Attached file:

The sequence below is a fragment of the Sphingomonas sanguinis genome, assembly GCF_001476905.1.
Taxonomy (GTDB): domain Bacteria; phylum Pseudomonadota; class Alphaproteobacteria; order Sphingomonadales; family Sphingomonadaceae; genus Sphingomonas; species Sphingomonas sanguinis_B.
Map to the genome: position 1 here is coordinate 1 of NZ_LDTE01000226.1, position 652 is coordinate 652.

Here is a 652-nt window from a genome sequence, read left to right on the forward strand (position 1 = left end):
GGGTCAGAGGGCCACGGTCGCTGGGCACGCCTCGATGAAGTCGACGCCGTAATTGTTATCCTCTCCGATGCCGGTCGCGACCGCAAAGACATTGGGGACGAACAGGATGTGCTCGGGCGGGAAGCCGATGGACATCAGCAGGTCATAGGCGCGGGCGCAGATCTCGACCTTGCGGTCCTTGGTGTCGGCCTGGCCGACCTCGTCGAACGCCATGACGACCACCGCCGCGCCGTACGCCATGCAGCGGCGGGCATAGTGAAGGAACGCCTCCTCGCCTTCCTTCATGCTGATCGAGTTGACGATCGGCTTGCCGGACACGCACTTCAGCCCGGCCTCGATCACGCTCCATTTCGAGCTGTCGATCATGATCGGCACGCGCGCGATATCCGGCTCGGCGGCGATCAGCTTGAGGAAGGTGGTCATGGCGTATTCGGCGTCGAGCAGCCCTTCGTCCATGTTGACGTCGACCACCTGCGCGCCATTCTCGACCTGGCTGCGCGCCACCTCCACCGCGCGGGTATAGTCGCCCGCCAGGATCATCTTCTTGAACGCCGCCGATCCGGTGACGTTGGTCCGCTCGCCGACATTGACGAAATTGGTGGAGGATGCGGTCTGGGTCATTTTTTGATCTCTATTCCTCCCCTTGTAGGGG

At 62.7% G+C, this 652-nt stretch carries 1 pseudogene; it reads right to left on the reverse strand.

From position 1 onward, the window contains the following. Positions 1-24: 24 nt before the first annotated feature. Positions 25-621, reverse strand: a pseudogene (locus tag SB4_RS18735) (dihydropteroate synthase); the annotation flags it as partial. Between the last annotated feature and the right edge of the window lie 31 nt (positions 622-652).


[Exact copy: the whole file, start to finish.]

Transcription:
The sequence below is a fragment of the Sphingomonas sanguinis genome, assembly GCF_001476905.1.
Taxonomy (GTDB): domain Bacteria; phylum Pseudomonadota; class Alphaproteobacteria; order Sphingomonadales; family Sphingomonadaceae; genus Sphingomonas; species Sphingomonas sanguinis_B.
Map to the genome: position 1 here is coordinate 1 of NZ_LDTE01000226.1, position 652 is coordinate 652.

Here is a 652-nt window from a genome sequence, read left to right on the forward strand (position 1 = left end):
GGGTCAGAGGGCCACGGTCGCTGGGCACGCCTCGATGAAGTCGACGCCGTAATTGTTATCCTCTCCGATGCCGGTCGCGACCGCAAAGACATTGGGGACGAACAGGATGTGCTCGGGCGGGAAGCCGATGGACATCAGCAGGTCATAGGCGCGGGCGCAGATCTCGACCTTGCGGTCCTTGGTGTCGGCCTGGCCGACCTCGTCGAACGCCATGACGACCACCGCCGCGCCGTACGCCATGCAGCGGCGGGCATAGTGAAGGAACGCCTCCTCGCCTTCCTTCATGCTGATCGAGTTGACGATCGGCTTGCCGGACACGCACTTCAGCCCGGCCTCGATCACGCTCCATTTCGAGCTGTCGATCATGATCGGCACGCGCGCGATATCCGGCTCGGCGGCGATCAGCTTGAGGAAGGTGGTCATGGCGTATTCGGCGTCGAGCAGCCCTTCGTCCATGTTGACGTCGACCACCTGCGCGCCATTCTCGACCTGGCTGCGCGCCACCTCCACCGCGCGGGTATAGTCGCCCGCCAGGATCATCTTCTTGAACGCCGCCGATCCGGTGACGTTGGTCCGCTCGCCGACATTGACGAAATTGGTGGAGGATGCGGTCTGGGTCATTTTTTGATCTCTATTCCTCCCCTTGTAGGGG

At 62.7% G+C, this 652-nt stretch carries 1 pseudogene; it reads right to left on the reverse strand.

From position 1 onward, the window contains the following. Positions 1-24: 24 nt before the first annotated feature. Positions 25-621, reverse strand: a pseudogene (locus tag SB4_RS18735) (dihydropteroate synthase); the annotation flags it as partial. Between the last annotated feature and the right edge of the window lie 31 nt (positions 622-652).